Find a Security Clearance Job!

Military


F-94B Starfire

The F-97A (redesignated F-94C) was ordered right after the F-94A. The third model followed the F-94A in production and became the F-94B. New features of the F-94B included, gyroscopic instrument (Sperry Zero Reader) for more accurate landings in bad weather; high pressure oxygen system; improved hydraulic system; and larger, better-shaped, external fuel tanks. These were mounted along the airplane's center line instead of being suspended from the wings, as on the F-94A.

A converted F-94A, the 19th production, flew the maiden flight in December 1950. F-94Bs began reaching the operational forces a few months later. Despite its new features, the F-94B closely resembled the F-94A. The two had similar engines and cockpits, the same configuration weaknesses, and deficient fuel systems. Thus, they shared identical operational problems and required like postproduction modifications. Lacking adequate anti-icing equipment, neither the F-94A nor F 94B could qualify as an all-weather interceptor. The B's windshield-but not the A's-did have some kind of anti-icing system. Pending something better, ADC welcomed the B.

A handful of F-94Bs soon joined the 15 F-94As allocated to the Far East Air Forces in March 1951. The aircraft were so few, however, that they could not be easily spared. Hence, they did not enter the Korean war until late December 1951, when the 68th FIS posted two F -94s on strip alert at Suwon Air Base. The Air Force hurried the conversion of FEAF's old F-82s to more modern F-94Bs. In addition, it deployed the 319th FIS to Korea.. This unit's F-94Bs went into operation at Suwon on 22 March 1952. Even then the aircraft's involvement was limited to local air defense scrambles under positive ground-radar control. The new F-94s were fitted with the latest fire-control system. to Produced by the Hughes Aircraft Company, the E-1 was the first in the E series of sophisticated fire-control systems that were to equip more modern planes. The Air Force ordered the system in June 1948, when it asked that the AN/AP" radar (being developed for the tail defense of the B-36) be adapted to the Northrop F-89. A November amendment of the June contract extended the requirement to the F-94. The modified AN/APG-3 radar was redesignated AN/ APG-33 and the entire system, including its A-1C gunsight, became the E-1 in late 1949. It was installed in early F-89s as well as F-94As and -Bs. Low powered, the E-1 was fairly primitive alongside the E-5 of the rocket-firing F 94C. The system was nevertheless a pioneer achievement. The Air Force, therefore, did not want them to fly over enemy territory where this secret electronic equipment could be compromised. The re striction was not lifted until nearly a year later-after continued B 29 losses were tied to the ineffectiveness of fighter-escorts equipped with the older airborne-intercept radars. The 319th FIS in November 1952 began using some of its F 94Bs as a screen between the Yalu and Chongehon rivers. Soon after, F -94s also flew within a 30-mile radius of the B-29 targets. Enemy planes usually retreated rather than come up against F-94 barrier patrols.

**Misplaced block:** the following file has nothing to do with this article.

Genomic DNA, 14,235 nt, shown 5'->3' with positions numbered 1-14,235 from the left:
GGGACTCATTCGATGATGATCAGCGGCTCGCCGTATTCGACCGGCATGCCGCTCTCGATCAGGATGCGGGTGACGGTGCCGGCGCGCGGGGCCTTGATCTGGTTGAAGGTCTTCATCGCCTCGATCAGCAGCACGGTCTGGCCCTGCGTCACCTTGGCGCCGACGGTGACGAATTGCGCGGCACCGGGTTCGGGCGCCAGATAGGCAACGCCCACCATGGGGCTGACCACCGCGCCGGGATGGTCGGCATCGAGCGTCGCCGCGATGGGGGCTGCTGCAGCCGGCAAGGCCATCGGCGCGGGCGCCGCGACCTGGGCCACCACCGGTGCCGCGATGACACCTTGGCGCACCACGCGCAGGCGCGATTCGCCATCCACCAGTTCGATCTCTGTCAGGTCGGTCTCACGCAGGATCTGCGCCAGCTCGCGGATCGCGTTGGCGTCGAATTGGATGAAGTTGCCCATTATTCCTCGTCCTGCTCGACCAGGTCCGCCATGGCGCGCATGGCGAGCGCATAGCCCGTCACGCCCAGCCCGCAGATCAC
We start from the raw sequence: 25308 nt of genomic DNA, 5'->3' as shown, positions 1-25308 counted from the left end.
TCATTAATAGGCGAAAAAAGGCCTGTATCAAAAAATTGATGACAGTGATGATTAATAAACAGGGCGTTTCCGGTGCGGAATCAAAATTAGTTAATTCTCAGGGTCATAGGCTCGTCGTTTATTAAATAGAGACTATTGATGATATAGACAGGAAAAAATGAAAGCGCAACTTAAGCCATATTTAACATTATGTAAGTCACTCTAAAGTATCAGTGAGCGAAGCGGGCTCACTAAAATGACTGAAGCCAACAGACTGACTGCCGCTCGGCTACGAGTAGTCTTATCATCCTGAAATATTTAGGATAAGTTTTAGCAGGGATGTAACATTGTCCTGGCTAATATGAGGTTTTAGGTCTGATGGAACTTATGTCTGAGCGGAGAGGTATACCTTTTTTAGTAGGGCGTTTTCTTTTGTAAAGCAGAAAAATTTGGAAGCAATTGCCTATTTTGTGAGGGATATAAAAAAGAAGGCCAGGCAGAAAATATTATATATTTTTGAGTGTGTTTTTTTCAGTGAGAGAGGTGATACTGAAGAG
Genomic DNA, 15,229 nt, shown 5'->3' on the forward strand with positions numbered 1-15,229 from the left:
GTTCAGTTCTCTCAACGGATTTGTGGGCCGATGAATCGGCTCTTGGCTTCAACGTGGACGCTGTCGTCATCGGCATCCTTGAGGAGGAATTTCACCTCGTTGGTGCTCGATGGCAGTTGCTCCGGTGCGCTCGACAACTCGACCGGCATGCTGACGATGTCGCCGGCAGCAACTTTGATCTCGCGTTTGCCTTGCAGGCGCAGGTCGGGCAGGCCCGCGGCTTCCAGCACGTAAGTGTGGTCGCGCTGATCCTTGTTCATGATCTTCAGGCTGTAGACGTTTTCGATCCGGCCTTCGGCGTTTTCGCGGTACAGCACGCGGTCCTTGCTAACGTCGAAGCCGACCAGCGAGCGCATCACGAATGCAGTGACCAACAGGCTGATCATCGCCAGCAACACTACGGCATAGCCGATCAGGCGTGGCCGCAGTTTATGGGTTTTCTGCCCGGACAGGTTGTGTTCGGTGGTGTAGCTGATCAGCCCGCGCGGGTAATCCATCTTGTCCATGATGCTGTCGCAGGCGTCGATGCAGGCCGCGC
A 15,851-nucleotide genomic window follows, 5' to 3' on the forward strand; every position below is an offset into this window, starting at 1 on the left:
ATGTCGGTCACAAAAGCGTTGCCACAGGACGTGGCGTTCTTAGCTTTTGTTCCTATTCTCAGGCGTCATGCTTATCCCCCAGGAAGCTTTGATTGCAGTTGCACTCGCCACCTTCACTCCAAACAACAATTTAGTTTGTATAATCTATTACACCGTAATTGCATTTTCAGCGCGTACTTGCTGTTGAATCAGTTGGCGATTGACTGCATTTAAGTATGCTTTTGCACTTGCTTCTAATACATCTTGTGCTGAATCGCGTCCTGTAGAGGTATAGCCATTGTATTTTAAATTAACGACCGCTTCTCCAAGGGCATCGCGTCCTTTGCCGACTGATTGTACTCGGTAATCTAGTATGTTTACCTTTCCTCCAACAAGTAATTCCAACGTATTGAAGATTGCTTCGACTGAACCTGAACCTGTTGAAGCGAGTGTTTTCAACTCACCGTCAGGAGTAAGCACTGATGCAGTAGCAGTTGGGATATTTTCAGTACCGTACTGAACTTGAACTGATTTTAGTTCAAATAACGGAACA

Although not too successful against low-flying aircraft, few planes proved as reliable as the F -W against the enemy in the Korean war, even in nasty weather and darkness. Besides B 29 escort duties and enemy fighter interception missions, F --94s protected B-26 light bombers and could fly deep into North Korea when most other aircraft were grounded due to bad weather. Korean veterans as a rule praised the F-94. It was rugged and could fly many hours without maintenance.

The Air Force lost 28 F-94s between January 1952 and 27 July 1953-the day the war ended. Only one of the 28 losses was due to direct enemy action. During the same period, F-94 pilots claimed four enemy planes destroyed. The Air Force accepted 356 F-94Bs, 176 F-94Bs in FY 51 and 180 in FY 52-the last four in January 1952. Cost per aircraft was: $196,248.00-airframe, $123,422; engine (installed, $31,336; electronics, $7,635; ordnance, $2,947; armament, $30,908.

The F-94B, like the F-94A, left the active force by mid-1954. The Guard still flew the two models in late 1957. Milestones included using the E-1 fire-control system, the F 94 made its first Korean kill at night, destroying a conventional, but speedy LA-9. The Starfire pilot (Capt. Ben L. Fithian) and observer (Lt. Sam R. Lyons) never saw the enemy plane until it burst into flames. F -94s shot down three other elusive enemy jets before the armistice.



NEWSLETTER
Join the GlobalSecurity.org mailing list